Geothermal’s Methane Challenge

September 1, 2022

Geothermal energy is a wild card, and potential game changing technology in the coming decade – as advanced drilling techniques pioneered by the fracking industry make possible wells at a depth unthought of 20 years ago.

But Geothermal has a challenge in that any drilling thru deep layers can often encounter methane bearing rock, and while technologies to avoid releases are available, they must be conscientiously applied.

Tony Ingraffea PhD is the Dwight C. Baum Professor of Engineering Emeritus and a Weiss Presidential Teaching Fellow at Cornell University.

I’ve been talking to a lot of methane experts lately, covering not just the Arctic, but planet wide. It’s a huge topic, but look for more Yale Climate Connections videos on this in coming weeks.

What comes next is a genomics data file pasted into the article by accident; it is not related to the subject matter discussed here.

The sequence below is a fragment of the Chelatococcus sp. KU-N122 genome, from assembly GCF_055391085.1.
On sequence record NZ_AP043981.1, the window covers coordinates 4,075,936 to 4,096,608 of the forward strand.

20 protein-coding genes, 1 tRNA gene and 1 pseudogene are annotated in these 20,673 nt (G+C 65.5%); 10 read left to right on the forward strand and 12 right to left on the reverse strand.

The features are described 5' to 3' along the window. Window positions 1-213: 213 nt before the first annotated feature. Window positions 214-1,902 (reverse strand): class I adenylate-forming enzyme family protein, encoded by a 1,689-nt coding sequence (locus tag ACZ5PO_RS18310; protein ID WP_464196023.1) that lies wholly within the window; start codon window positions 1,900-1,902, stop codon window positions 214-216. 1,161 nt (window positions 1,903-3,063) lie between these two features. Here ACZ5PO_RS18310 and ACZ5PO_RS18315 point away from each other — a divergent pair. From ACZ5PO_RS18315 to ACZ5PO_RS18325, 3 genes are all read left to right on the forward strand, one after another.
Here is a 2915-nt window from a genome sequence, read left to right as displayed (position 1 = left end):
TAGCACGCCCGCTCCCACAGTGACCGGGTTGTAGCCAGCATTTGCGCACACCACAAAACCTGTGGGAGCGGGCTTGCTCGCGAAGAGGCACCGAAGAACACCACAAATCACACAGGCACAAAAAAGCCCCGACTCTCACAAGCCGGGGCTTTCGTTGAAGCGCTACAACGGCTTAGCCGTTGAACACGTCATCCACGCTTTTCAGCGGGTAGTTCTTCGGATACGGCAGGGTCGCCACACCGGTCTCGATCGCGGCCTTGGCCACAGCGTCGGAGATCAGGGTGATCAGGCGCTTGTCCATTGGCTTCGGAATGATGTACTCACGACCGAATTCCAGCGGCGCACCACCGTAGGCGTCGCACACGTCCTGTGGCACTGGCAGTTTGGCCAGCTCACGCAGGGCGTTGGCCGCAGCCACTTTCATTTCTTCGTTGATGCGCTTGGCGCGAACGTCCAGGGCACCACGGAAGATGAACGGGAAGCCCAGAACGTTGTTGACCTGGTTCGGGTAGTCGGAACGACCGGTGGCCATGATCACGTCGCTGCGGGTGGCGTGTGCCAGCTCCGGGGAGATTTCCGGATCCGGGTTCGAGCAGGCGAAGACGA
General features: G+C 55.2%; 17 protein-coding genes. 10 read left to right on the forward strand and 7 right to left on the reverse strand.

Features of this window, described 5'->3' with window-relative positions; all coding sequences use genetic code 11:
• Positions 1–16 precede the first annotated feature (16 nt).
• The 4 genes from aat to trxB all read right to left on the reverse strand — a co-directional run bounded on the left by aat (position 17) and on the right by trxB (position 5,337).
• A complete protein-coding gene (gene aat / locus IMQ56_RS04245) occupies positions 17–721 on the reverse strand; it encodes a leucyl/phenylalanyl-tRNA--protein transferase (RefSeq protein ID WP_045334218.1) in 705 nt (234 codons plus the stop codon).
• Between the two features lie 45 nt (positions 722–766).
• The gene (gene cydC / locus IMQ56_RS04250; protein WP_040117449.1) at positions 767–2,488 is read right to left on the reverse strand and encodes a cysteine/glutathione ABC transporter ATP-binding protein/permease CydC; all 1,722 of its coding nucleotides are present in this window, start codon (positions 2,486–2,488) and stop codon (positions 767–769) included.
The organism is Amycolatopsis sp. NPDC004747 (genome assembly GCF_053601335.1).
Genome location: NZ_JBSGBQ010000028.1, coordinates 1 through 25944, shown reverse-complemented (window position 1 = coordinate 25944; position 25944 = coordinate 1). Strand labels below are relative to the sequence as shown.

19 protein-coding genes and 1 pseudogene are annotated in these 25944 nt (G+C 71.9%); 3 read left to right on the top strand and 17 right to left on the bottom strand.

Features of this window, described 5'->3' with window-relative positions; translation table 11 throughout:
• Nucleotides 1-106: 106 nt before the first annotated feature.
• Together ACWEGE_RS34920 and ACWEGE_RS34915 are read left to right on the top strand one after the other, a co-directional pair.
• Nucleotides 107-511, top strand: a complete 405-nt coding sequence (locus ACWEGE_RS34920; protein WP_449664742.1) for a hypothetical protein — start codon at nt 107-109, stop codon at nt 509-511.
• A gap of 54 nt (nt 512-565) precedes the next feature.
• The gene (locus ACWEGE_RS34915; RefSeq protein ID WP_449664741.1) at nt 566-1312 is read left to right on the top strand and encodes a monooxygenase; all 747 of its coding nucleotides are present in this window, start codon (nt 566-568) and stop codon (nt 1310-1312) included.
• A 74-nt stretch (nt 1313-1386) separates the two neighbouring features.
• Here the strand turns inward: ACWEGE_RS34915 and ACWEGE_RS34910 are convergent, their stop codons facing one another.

2 Responses to “Geothermal’s Methane Challenge”

  1. Brent Jensen-Schmidt Says:

    A imperfect system that is net positives is still worthwhile.

    • rhymeswithgoalie Says:

      Go for the lowest-hanging fruit first: Some places are geologically advantageous for large-scale geothermal, as with having a magma chamber “close” to the surface, and therefore not have to drill very far to get very hot rock to make steam to drive your turbine. Better yet if there is brine down there to transfer the heat more rapidly than solid rock.

      Then there’s the shallow geothermal for heat-pump HVAC, for which there are plenty of places with minimal methane issues. Towns located on shallow shale beds or other methane-confining rock are just out of luck, and should rely on other energy options.


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